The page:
What you need to do: Look for interesting getaway locations within a few hours of your home, one that’s drivable on a Friday evening after work. You might be surprised at the options available if you do some searching!

Look for Travel Deals

If I have a weekend blocked out and I know child care is available and I want to go somewhere further away than the driving radius, I start by looking at cheap last minute flight options. I will start hunting for these several weeks out, but I won’t lock anything in until I either find a really good deal or we’re down to the last week, in which case I either find a pretty good deal or I give up on the plan.

At this point, I am not concerned at all about the destination. What I’m looking for are cheap round trip flights to anywhere, ideally departing from Des Moines (the only decent-sized airport near us), but flights departing from Minneapolis are also okay.

This is where price comes first. What’s a cheap flight that departs in the evening on Thursday or Friday (depending on the specifics of the weekend) and arrives back home on Sunday or Monday (again, depending on the specifics of the weekend)? Most of the time, I’m looking at a late Friday flight and a mid-day Sunday flight, but that can vary if there’s a special weekend coming up in terms of our personal schedule.

Believe it or not, if I’m careful with the hunting, I can often find last minute flights well below $100.

I use a number of tools for this, including Kayak, Hipmunk, and FlightScanner. I just check them regularly and have them set to give me alerts if cheap flights pop up in my search criteria. These sites all have smartphone apps that will pop up alerts for you. When I’ve identified a good potential weekend, I start searching all of these sites and a few others all at once.

In terms of planning flights, include all airports that you could reasonably use for a weekend getaway, not just the one that’s closest to you. For example, I know that Minneapolis flights are cheaper for us but a bit logistically harder, while Des Moines flights are going to cost a little more but be logistically easier. I’ll watch for deals from both airports, though.

Also, don’t lock onto a particular destination. You’re looking for deals on any flight, and you’ll want to choose among the least expensive options that appear. My recommendation is to scoop flights that are less than $100 to an interesting destination, with perhaps even a lower threshold if you have several airports nearby.

What you need to do: Once you have a weekend in mind, use airline search tools to start finding cheap flights for that weekend to anywhere from any airport near you. Don’t obsess over a particular destination – let serendipity rule here.

Look for Housing Deals in Possible Target Areas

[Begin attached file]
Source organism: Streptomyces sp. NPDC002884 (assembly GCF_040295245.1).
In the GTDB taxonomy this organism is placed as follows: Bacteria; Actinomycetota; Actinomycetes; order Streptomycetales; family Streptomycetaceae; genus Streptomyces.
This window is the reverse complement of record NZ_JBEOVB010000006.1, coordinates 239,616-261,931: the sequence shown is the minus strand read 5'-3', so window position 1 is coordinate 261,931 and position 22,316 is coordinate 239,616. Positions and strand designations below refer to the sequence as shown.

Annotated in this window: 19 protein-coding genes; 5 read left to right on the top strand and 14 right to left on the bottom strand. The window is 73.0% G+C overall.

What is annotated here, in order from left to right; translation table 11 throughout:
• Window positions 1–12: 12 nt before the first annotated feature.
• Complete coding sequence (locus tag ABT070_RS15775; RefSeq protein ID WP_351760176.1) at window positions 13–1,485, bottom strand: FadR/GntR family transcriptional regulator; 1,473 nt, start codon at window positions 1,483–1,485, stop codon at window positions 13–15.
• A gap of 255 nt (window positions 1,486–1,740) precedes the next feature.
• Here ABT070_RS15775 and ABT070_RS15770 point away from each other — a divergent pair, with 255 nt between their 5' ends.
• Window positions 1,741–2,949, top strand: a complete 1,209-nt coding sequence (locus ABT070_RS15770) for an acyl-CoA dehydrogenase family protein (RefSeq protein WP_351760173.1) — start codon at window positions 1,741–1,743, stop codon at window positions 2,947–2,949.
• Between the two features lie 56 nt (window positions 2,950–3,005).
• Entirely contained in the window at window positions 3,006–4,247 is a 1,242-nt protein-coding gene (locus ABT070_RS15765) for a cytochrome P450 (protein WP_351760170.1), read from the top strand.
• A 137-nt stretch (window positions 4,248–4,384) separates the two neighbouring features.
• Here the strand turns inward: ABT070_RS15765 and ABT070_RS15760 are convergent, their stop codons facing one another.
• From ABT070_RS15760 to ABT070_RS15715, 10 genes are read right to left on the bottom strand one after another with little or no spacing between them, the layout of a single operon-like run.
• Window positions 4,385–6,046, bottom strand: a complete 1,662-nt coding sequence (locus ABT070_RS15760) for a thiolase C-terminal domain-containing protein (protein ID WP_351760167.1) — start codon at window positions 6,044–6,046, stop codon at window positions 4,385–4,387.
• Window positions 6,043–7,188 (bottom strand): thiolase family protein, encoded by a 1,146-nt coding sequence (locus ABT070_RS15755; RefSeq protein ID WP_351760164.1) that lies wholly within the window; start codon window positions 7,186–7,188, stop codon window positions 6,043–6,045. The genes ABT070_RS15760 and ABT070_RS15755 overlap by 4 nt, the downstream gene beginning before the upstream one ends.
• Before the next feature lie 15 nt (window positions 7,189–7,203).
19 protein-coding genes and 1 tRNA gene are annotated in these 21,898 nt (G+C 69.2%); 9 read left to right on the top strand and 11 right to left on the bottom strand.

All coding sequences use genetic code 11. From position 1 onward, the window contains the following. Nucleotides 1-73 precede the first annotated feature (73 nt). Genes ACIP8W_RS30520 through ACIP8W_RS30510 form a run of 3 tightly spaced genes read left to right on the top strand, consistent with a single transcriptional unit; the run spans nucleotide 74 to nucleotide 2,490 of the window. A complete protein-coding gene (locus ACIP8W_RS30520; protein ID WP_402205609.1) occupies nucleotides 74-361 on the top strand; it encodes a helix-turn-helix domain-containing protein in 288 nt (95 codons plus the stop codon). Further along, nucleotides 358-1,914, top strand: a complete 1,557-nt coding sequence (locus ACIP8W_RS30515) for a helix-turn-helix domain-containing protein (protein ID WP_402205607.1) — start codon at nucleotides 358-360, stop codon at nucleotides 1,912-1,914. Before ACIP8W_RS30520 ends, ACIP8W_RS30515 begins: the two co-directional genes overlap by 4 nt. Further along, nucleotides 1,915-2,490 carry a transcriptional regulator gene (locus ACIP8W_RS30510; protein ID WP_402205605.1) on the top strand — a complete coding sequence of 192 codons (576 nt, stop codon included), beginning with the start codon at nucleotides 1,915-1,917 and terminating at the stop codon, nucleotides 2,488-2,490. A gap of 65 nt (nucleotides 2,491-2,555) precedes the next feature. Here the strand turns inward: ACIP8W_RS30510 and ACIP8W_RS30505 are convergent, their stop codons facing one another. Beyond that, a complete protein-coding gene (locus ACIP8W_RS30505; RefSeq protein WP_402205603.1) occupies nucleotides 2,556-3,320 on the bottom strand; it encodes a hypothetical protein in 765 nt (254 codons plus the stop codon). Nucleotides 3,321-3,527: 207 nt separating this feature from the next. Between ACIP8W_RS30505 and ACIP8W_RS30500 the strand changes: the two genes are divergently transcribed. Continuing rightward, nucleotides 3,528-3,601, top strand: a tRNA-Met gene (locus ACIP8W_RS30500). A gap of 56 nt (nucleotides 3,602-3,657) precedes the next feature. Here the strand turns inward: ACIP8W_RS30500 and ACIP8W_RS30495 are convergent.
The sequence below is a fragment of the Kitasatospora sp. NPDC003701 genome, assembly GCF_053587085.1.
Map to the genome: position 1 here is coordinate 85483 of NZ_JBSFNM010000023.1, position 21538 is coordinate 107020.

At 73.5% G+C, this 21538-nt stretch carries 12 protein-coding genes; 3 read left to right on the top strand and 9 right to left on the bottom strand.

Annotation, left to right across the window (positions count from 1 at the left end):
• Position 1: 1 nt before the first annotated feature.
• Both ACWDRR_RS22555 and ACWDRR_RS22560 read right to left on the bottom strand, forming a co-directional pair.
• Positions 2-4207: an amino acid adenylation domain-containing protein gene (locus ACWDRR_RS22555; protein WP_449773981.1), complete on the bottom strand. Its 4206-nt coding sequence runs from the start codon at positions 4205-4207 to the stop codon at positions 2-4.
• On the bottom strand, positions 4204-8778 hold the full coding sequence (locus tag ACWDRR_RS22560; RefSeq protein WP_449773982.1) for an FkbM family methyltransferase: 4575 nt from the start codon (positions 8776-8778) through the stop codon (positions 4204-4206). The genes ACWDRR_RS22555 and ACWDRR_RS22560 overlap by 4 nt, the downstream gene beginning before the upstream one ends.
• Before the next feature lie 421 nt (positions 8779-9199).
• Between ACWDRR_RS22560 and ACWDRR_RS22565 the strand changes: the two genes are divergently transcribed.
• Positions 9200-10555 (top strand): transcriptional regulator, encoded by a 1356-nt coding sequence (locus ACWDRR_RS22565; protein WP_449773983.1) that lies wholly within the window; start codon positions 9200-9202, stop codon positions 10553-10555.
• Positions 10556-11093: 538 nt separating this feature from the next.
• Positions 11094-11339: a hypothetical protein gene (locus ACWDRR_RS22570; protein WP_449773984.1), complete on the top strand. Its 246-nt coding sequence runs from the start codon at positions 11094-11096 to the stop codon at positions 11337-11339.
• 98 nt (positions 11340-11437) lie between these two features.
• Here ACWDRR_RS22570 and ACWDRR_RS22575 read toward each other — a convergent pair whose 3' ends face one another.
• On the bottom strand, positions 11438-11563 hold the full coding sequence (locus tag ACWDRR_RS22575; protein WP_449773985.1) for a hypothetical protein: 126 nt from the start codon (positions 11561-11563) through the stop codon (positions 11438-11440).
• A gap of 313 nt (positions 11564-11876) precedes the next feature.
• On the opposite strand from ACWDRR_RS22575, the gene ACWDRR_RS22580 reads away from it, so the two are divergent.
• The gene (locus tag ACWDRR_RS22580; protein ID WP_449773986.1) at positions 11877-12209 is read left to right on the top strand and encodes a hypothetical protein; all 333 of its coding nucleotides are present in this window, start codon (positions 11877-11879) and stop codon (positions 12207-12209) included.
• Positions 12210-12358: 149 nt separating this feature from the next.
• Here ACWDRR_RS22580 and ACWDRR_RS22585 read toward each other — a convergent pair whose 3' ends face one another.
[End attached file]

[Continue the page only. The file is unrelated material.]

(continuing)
As soon as a cheap flight pops up or you’ve decided on doing a more local getaway by car, immediately start looking for cheap lodging in that area for the weekend. I usually aim for anything that’s low cost that doesn’t have disastrous reviews associated with it – the cheapest price I can find on a hotel or Airbnb that doesn’t have reports of bedbugs or other significant problems.

Again, I use a variety of tools for this. I use, Airbnb, Kayak, and so on. If I’m going to a remote destination, I look for anything that’s in that metro area. If I’m using the radius around us, I usually have a handful of possible places in mind and look for housing deals near any of them to see what’s inexpensive and available.

Yes, sometimes I’ll find that everything in an area is booked up or the few rooms that are available are super expensive. Guess what? I just don’t go to those destinations that weekend. It’s okay. A big part of all of this is flexibility, and that means dropping plans if they don’t work out.

This actually doesn’t take very long at all once I have a destination or two in mind. Since I’m usually doing this just a week or two in advance (or sometimes less than a week), I usually find that either an area seems to be highly booked up, or else at least a few lodging options are offering really cheap rates for the weekend. If everything’s booked up, I move on; if not, then I’ve got a cheap hotel.

If you find a bunch of great deals, look at the extra perks offered by the lodging options. A continental breakfast is a huge perk, as one can utilize that for brunch and take some fruit along with you, drastically reducing food costs on the trip. A true bed and breakfast is similarly nice.

Another option, of course, is to consider camping as a weekend getaway, but this likely reduces the range of travel as you’re going to have to be able to set up camp at your destination in the dark if you go too far. This might not be a problem for some, but could be a deal breaker for others.